By Michael Riley
WASHINGTON — In 2006, a disaffected 22-year-old Chechen living in California spent 18 months trolling radical websites, eventually getting invited into private online forums where he watched bomb-making videos.
"Ivan" was actually a 30-something FBI agent named Ernest Hilbert, whose investigation provided federal agents with a window into online grooming that targeted young transplants living in U.S. cities.
"It used to be that the process had to be physical and now 90 percent or more can happen online," said Hilbert, 43, now a managing director for Kroll Advisory Solutions, the private security company.
Law enforcement officials said their early assumption is that the alleged Boston Marathon bombers acted alone and were motivated by a web-based radicalization that turned them from kids next door into self-taught militants willing to injure more than 260 people and kill three, including an eight-year-old boy.
Hilbert, whose online persona was remarkably similar to the real lives of the two suspects — brothers Tamerlan and Dzhokhar Tsarnaev, who arrived from the Russian Caucasus in 2002 — said "self-taught" doesn't mean the bombers had no help on their journey to militancy.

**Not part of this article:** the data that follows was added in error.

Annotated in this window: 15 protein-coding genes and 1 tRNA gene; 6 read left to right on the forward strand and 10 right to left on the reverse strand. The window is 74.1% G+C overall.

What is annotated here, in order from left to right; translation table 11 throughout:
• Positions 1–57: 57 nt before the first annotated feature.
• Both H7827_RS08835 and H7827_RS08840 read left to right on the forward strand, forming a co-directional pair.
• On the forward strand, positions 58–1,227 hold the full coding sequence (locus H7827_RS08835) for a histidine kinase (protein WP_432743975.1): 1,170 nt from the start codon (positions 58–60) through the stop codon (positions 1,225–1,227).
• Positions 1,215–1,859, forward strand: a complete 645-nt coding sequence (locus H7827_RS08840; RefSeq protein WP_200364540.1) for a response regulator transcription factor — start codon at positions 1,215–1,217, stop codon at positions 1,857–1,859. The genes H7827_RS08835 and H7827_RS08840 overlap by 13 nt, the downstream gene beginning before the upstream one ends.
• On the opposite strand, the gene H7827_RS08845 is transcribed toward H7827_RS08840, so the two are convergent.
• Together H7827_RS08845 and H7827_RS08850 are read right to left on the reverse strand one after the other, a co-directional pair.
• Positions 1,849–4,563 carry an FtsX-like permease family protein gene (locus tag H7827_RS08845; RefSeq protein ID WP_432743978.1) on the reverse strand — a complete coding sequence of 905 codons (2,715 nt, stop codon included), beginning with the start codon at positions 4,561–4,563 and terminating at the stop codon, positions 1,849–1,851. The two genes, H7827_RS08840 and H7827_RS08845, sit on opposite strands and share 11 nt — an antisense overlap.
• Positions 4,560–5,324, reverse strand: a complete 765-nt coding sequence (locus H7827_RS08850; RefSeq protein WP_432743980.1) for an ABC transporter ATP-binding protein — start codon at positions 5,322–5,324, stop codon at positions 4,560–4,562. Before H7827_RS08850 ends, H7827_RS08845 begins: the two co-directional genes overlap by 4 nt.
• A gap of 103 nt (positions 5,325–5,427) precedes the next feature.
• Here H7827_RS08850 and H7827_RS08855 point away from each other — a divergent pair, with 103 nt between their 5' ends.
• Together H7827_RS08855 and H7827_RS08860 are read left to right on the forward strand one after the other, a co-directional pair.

As he spent months posing on the Internet as a Chechen increasingly drawn to militant Islam, Hilbert's alter ego was engaged by others in long conversations on Skype chat or in web forums. They told him to draw on the tenets of the Koran and his Chechen roots as an antidote to the injustices he experienced as an immigrant.
Some of those conversations became regular interactions. Eventually, he was sent links to videos on how to build a bomb and demonstrations of the damage those devices inflicted on U.S. troops abroad.
The agent was never given a specific mission. Instead, he was encouraged to find his own ways to act on his beliefs.
A growing trove of evidence, both online and offered by relatives, shows similar elements in the experience of the Boston bombing suspects, especially 26 year-old Tamerlan, who relatives said grew more strident over a two-year span before the attack. He was killed in a shootout with police on April 19.
Tsarnaev told investigators the brothers found bomb-making information in the pages of Inspire, an online magazine affiliated with al-Qaida, said Rep. C.A. "Dutch" Ruppersberger, D-Md. and the top Democrat on the House Intelligence Committee.
A U.S. official briefed on the interrogation confirmed that wars in Iraq and Afghanistan were given as a motivating factor behind the Boston attack.
"Everything that I see right now seems like they were radicalized through the Internet," Ruppersberger said.
That process appeared to be a gradual one. Tamerlan, who at one point had hoped to be an Olympic boxer, gave up sports and began encouraging his mother and his wife to wear a headscarf in public.
His YouTube channel, started in August 2012, contains "likes" of an interview about Russians converting to Islam and a recording of an interview with a famous sheik.